In NSX terms: We have controllers spanned across the environment, each tenant has it’s own NSX Edge and it’s own set of VXLANs. The Management network is linked off of whatever the M&O service is and provides visibility into the tenant for management but does not allow tenant traffic to jump across to other tenants. This is done by creating a distributed Firewall with ACLs for specific traffic on one of the M&O VM’s vNICs. It would be possible to also NAT this traffic across the Edge Gateway from tenant to management for the necessary monitoring and orchestration traffic.

If that all sounds good, then your next question is how does this work? Rather than reinventing the wheel I would recommend you read Matt Berry & Anthony Burke’s post on zero trust solution architecture with NSX. I think it best captures the right way to segment environments for security.

What do you think? Is this a little to security crazy or is this the way you would architect your multi-tenant environments?

Multi-tenancy means what exactly?

This blog may just turn into a vocabulary lesson for IT people. Today’s word is multi-tenancy.

courtesy of Rob Nolen

Multi-tenancy is part of cloud design that enables shared resources and infrastructure. Those of you, who know me, know that I work for EMC covering the U.S. Federal Gov as a vSpecialist. So I will default to the NIST standard first the term Resource Pooling is used in the NIST Cloud Definition Guidance:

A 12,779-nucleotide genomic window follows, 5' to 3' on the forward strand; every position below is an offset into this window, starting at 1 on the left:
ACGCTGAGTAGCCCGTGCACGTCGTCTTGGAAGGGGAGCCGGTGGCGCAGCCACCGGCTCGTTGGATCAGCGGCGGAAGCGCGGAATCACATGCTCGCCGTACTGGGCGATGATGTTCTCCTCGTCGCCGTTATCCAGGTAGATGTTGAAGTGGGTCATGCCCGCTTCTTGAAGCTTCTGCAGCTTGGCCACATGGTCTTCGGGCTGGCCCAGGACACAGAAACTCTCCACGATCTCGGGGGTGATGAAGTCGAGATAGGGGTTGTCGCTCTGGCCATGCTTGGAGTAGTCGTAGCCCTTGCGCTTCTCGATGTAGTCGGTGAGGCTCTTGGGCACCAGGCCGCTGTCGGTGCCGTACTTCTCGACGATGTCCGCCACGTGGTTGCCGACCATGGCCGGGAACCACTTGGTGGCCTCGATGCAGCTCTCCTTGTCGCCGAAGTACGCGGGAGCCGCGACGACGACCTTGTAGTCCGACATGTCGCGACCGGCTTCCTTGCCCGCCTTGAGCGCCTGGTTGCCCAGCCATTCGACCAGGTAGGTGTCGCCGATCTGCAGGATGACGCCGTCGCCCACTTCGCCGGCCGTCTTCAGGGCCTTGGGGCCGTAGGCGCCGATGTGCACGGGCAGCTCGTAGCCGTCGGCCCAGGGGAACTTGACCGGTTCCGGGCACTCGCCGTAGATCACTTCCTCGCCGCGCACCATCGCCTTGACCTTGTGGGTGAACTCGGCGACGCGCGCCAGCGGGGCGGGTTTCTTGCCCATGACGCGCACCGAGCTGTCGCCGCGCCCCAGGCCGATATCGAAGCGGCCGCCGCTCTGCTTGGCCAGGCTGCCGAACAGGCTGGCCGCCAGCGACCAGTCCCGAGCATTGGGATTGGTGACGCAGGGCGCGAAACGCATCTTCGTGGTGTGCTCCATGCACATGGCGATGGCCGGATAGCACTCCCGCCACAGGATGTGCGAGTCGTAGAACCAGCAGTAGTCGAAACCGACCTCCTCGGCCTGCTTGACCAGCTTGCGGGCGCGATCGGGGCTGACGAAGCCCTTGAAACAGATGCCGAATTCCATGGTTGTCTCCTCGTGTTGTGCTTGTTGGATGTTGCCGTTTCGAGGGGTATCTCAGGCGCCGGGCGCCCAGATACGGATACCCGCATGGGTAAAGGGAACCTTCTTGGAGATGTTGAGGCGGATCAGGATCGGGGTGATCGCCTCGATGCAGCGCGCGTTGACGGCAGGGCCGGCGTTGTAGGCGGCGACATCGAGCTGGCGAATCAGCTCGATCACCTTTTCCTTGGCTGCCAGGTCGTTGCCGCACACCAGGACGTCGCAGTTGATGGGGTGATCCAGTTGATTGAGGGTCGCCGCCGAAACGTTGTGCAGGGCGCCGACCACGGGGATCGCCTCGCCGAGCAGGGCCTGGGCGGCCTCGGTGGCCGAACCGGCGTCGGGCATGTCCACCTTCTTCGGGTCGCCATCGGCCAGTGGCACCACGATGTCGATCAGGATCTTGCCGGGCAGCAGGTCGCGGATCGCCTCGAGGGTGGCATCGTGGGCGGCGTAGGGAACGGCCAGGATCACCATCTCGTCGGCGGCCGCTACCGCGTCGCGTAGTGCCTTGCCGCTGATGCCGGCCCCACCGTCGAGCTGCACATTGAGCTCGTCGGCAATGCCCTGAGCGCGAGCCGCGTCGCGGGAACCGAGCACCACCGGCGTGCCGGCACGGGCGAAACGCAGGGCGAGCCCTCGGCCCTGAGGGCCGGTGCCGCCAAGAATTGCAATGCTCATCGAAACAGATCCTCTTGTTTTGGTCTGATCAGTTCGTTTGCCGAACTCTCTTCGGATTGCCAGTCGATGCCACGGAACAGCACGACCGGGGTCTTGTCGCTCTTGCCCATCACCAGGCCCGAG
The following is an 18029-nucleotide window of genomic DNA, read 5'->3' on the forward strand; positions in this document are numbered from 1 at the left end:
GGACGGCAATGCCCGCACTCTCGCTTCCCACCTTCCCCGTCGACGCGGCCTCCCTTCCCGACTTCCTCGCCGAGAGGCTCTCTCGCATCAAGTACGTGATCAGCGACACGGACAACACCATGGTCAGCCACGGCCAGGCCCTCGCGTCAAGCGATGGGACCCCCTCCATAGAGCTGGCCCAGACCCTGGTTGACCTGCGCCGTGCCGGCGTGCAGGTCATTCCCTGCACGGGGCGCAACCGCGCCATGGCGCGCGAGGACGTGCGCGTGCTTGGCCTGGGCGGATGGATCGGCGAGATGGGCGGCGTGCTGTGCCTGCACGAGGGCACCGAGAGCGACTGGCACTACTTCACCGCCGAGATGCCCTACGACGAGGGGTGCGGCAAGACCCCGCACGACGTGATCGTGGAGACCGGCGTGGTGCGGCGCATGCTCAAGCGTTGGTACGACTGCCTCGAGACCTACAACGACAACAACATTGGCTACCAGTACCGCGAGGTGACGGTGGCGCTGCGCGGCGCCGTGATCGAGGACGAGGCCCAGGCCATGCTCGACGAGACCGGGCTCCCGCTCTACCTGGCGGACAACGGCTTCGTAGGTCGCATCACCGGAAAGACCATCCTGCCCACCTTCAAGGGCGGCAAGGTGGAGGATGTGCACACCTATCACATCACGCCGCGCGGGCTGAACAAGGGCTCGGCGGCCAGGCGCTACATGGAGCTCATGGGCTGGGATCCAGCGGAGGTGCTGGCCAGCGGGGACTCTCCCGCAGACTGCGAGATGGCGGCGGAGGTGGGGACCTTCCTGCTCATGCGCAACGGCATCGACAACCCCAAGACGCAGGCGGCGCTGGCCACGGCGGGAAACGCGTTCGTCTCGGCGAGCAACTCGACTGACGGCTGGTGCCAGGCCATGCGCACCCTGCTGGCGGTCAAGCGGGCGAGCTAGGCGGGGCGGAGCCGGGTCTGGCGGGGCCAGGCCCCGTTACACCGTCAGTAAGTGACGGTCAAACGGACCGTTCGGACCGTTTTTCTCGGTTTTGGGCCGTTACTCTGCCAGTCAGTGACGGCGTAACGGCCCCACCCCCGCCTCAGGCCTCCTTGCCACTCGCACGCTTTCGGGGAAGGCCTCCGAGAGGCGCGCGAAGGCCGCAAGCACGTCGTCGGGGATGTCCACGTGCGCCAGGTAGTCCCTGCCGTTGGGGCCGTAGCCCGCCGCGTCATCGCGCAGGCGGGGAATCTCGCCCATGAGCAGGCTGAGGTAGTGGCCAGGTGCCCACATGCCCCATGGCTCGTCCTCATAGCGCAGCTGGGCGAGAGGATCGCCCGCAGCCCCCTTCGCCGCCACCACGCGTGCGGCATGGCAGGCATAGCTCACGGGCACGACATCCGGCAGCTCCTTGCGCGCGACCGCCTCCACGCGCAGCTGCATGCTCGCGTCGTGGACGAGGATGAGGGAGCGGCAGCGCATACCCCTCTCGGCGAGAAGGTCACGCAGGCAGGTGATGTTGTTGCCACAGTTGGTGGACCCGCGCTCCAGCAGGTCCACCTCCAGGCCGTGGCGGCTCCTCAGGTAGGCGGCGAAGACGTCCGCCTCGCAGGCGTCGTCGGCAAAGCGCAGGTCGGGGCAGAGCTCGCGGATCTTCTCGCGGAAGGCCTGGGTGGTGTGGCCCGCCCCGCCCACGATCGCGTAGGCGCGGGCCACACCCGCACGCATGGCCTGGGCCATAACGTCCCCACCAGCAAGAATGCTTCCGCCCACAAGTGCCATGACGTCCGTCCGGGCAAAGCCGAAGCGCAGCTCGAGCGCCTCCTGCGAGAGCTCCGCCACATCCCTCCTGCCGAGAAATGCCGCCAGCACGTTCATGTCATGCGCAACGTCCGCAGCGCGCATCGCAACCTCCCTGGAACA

Resource pooling – The provider’s computing resources are pooled to serve multiple consumers using a multi-tenant model, with different physical and virtual resources dynamically assigned and reassigned according to consumer demand. There is a sense of location independence in that the customer generally has no control or knowledge over the exact location of the provided resources but may be able to specify location at a higher level of abstraction (e.g., country, state, or datacenter). Examples of resources include storage, processing, memory, and network bandwidth